If he keeps playing the way he has and the goals start coming, he'll be in the conversation with ice time. Without it, he has no chance.
Why he's here: MacKinnon's accomplishments—for example, he leads all rookies in assists—are considerable, but he's here in part because of what he isn't doing.
What he isn't doing is scoring goals. The guy Red Line Report described in last year's draft guide as having "the best shot—and release" of all the eligible players has only three goals on 66 shots.
Given MacKinnon's skill set, it's a good bet that this is a temporary cold streak; after all, he's still getting his shots, and as long as he does that, the goals should come. If they'd come already, he might be first on this list.
What he needs to do to win: MacKinnon has some advantages on others in this rookie class. To start with, his youth (he's only 18 years old) will win him points with some voters that include age in their considerations. Also, the fact that he is a first overall pick guarantees he won't be forgotten.
But he needs to score enough the rest of the way to break clear of the pack of rookie scorers and into the upper echelon.
Why he's here: It's pretty difficult to ignore a guy in a tie for second place on the NHL's rookie scoring list when discussing potential Calder candidates, and it is especially difficult when that player happens to be a defenceman.
Krug's offensive achievements, particularly on the power play, make him a key part of the conversation.
What he needs to do to win: The big problem with Krug is that he's pretty one-dimensional at this point. He plays mostly third-pair minutes at even strength (and gets mostly third-pair quality opponents), doesn't kill penalties and starts an overwhelming number of his shifts in the offensive zone.
That may be the best use of him from a team perspective, but if the 5'9" defenceman is to win, he has to convince voters (including those who don't see him often) that he's more than a power-play specialist.
Why he's here: Tyler Johnson is an exceptional rookie in a number of ways. Aside from the most obvious—with 13 points this season, he's one of the first-year scoring leaders—there are some other items that stand out.
For example, he kills penalties; he's one of only two rookie forwards (teammate Ondrej Palat is the other) to average more than 2:00 per game on the penalty kill and to have played in 20 or more contests.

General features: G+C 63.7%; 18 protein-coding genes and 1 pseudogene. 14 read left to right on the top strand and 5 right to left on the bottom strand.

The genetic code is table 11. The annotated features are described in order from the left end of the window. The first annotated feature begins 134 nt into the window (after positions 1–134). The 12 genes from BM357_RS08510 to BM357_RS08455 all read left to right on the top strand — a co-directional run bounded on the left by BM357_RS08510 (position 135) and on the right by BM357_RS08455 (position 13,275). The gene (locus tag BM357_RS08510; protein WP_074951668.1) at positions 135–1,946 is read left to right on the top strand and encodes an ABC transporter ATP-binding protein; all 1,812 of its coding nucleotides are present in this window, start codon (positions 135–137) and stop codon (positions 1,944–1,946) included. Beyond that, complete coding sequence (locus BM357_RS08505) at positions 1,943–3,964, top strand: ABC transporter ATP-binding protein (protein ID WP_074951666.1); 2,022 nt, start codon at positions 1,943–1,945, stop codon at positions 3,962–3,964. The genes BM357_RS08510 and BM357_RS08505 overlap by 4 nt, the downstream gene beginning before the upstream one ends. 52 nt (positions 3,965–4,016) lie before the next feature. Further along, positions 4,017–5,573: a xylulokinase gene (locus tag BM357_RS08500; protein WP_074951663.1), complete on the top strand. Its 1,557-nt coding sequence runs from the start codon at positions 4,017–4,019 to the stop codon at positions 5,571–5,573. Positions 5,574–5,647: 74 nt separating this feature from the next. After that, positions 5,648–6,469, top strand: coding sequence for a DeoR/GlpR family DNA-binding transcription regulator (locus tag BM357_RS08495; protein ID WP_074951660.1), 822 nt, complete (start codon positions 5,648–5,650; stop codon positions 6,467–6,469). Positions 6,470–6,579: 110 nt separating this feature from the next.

He's also trusted in the defensive zone, being one of just two notable rookie forwards (Mark Arcobello is the other) to start shifts more frequently in his own end than the opposition's.
What he needs to do to win: For any skater, the single biggest factor in Calder voting seems to be scoring. Right now, Johnson's in the mix with 13 points in 25 games, six back of leader Tomas Hertl but only two points back of second. It would be a great help to his chances if he could improve those numbers.
Why he's here: Seth Jones is playing first-pairing minutes at the age of 19. That's awfully impressive.
The toughest opponents, brutal defensive-zone assignments, penalty-killing situations—all of it has been handed over to a man not yet old enough to drink legally in Tennessee.
He's done pretty well, chipping in some offence and holding his own, and that's much more than could reasonably have been expected from a player this age.
What he needs to do to win: The problem with Jones is the November slide. In October, he put up six points in 13 games, averaged two shots per game and finished with an even rating. In November, he has contributed half as many points so far, managed less than one shot per game and gone minus-eight.
If he can hold his own as a top-pairing defender, the way he did in October, he'll be a difficult player to beat. If he keeps seeing the numbers drop, he won't get the votes.
Why he's here: Hertl has 19 points in 24 games, four more than the next best rookie in the NHL. He is the best rookie scorer on a point-per-minute basis in the NHL today, and he's doing it even while playing against top-flight opponents.
What he needs to do to win: Exactly what he's doing right now.
The last three Calder winners, and six of the last eight, led all NHL rookies in scoring. If Hertl can do that, the odds are good that he'll win the award.